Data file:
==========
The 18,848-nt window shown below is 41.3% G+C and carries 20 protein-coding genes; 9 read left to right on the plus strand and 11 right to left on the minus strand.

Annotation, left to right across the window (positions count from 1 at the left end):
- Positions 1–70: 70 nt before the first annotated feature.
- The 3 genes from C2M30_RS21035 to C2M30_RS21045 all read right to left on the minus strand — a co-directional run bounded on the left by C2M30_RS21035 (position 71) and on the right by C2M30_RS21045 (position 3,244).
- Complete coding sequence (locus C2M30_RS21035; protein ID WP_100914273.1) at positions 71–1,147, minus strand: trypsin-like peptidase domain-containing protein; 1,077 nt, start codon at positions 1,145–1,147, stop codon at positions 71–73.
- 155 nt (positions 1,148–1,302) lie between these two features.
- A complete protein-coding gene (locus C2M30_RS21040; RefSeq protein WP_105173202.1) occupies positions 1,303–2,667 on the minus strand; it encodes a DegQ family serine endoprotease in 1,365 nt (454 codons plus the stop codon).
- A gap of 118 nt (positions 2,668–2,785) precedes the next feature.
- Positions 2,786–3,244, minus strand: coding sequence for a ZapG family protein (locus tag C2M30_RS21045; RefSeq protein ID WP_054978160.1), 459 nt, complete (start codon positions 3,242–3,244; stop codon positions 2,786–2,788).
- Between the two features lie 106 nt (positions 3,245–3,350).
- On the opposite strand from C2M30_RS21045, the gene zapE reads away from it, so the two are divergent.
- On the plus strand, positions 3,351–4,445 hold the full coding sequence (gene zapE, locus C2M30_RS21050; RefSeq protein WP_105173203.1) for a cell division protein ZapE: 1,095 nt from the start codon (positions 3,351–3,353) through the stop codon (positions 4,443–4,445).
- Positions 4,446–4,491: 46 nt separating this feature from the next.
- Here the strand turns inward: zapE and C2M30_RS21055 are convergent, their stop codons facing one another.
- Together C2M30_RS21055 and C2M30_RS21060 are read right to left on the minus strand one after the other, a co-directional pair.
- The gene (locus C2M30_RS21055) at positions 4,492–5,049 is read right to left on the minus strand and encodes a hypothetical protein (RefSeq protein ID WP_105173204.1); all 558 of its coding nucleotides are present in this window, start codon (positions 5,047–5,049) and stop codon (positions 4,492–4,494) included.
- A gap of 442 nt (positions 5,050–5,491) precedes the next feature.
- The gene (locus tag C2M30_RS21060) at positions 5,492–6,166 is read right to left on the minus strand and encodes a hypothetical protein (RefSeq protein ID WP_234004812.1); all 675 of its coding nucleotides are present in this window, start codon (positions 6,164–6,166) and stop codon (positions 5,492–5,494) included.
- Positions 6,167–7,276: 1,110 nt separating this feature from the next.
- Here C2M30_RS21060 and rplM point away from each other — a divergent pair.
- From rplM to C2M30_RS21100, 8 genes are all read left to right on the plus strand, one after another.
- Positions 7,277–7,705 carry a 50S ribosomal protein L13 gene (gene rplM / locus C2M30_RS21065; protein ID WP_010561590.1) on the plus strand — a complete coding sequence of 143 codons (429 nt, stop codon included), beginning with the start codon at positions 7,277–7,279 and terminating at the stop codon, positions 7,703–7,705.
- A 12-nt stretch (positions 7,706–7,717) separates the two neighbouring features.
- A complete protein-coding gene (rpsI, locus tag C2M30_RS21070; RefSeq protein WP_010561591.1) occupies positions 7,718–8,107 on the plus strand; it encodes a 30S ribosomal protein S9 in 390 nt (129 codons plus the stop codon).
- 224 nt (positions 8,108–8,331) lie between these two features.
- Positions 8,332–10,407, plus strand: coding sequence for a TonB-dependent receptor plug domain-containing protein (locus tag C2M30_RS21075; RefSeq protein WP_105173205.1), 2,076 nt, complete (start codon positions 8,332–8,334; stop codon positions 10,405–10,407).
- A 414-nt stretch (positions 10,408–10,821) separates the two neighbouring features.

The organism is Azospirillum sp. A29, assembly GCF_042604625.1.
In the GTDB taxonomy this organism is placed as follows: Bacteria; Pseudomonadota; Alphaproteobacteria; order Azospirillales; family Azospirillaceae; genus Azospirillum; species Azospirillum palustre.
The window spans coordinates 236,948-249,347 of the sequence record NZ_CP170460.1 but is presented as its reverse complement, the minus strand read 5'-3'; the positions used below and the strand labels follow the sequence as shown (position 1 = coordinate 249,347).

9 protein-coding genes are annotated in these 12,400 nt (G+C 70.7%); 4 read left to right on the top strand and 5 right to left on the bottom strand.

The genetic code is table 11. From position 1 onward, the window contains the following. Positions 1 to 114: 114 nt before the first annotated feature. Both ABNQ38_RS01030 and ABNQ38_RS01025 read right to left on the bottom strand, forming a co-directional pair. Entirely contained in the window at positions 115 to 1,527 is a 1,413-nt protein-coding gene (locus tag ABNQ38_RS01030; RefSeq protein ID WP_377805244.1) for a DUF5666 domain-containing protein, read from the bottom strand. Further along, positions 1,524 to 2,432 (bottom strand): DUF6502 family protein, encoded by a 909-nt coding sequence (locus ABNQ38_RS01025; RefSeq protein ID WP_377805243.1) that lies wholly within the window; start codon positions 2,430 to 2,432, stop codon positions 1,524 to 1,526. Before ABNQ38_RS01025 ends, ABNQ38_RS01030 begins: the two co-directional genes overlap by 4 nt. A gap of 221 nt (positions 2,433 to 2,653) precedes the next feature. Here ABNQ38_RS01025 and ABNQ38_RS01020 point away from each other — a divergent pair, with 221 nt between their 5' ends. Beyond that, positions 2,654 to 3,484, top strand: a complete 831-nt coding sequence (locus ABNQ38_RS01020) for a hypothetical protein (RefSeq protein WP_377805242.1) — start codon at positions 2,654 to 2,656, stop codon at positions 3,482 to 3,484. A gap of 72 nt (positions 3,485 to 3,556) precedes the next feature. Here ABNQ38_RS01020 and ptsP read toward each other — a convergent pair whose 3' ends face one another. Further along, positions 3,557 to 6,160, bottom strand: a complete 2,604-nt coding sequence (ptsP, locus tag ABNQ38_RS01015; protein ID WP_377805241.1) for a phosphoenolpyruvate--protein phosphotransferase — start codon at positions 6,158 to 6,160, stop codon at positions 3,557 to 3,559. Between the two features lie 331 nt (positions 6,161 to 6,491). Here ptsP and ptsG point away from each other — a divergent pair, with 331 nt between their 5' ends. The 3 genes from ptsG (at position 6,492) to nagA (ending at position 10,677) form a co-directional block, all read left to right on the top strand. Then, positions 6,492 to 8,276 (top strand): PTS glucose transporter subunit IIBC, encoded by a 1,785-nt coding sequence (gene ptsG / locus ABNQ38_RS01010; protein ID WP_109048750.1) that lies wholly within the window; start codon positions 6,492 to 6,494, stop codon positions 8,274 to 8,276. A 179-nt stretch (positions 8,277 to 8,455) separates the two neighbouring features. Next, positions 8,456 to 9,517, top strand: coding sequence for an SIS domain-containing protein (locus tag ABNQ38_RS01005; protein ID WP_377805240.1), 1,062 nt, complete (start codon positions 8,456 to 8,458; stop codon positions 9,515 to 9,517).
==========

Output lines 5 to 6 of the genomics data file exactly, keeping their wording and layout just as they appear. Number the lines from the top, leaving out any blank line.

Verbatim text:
- Complete coding sequence (locus C2M30_RS21035; protein ID WP_100914273.1) at positions 71–1,147, minus strand: trypsin-like peptidase domain-containing protein; 1,077 nt, start codon at positions 1,145–1,147, stop codon at positions 71–73.
- 155 nt (positions 1,148–1,302) lie between these two features.